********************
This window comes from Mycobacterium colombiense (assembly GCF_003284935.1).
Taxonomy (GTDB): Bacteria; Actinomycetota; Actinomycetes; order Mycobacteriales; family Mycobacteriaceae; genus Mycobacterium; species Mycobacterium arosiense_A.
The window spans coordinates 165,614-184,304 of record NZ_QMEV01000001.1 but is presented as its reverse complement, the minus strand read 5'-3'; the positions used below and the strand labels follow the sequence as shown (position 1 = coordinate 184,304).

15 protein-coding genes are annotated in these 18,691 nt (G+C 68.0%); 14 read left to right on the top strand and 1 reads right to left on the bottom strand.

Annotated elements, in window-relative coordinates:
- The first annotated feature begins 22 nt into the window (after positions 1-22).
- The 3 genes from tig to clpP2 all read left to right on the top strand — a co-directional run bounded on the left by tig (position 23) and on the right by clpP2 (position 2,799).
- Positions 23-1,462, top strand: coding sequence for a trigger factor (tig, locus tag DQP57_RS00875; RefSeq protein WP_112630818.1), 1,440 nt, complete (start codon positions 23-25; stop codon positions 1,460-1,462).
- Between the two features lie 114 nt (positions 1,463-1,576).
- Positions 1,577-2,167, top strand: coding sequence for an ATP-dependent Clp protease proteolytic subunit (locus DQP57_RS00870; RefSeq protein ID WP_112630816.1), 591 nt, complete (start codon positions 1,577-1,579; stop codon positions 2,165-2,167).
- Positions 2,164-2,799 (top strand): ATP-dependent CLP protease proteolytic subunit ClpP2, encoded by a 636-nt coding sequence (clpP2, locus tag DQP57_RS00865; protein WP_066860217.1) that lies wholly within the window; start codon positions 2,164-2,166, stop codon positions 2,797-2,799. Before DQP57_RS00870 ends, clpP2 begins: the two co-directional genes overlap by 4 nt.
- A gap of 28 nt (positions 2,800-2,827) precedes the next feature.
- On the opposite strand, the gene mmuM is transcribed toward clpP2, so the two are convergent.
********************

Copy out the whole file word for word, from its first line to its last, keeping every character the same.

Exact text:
This window comes from Mycobacterium colombiense (assembly GCF_003284935.1).
Taxonomy (GTDB): Bacteria; Actinomycetota; Actinomycetes; order Mycobacteriales; family Mycobacteriaceae; genus Mycobacterium; species Mycobacterium arosiense_A.
The window spans coordinates 165,614-184,304 of record NZ_QMEV01000001.1 but is presented as its reverse complement, the minus strand read 5'-3'; the positions used below and the strand labels follow the sequence as shown (position 1 = coordinate 184,304).

15 protein-coding genes are annotated in these 18,691 nt (G+C 68.0%); 14 read left to right on the top strand and 1 reads right to left on the bottom strand.

Annotated elements, in window-relative coordinates:
- The first annotated feature begins 22 nt into the window (after positions 1-22).
- The 3 genes from tig to clpP2 all read left to right on the top strand — a co-directional run bounded on the left by tig (position 23) and on the right by clpP2 (position 2,799).
- Positions 23-1,462, top strand: coding sequence for a trigger factor (tig, locus tag DQP57_RS00875; RefSeq protein WP_112630818.1), 1,440 nt, complete (start codon positions 23-25; stop codon positions 1,460-1,462).
- Between the two features lie 114 nt (positions 1,463-1,576).
- Positions 1,577-2,167, top strand: coding sequence for an ATP-dependent Clp protease proteolytic subunit (locus DQP57_RS00870; RefSeq protein ID WP_112630816.1), 591 nt, complete (start codon positions 1,577-1,579; stop codon positions 2,165-2,167).
- Positions 2,164-2,799 (top strand): ATP-dependent CLP protease proteolytic subunit ClpP2, encoded by a 636-nt coding sequence (clpP2, locus tag DQP57_RS00865; protein WP_066860217.1) that lies wholly within the window; start codon positions 2,164-2,166, stop codon positions 2,797-2,799. Before DQP57_RS00870 ends, clpP2 begins: the two co-directional genes overlap by 4 nt.
- A gap of 28 nt (positions 2,800-2,827) precedes the next feature.
- On the opposite strand, the gene mmuM is transcribed toward clpP2, so the two are convergent.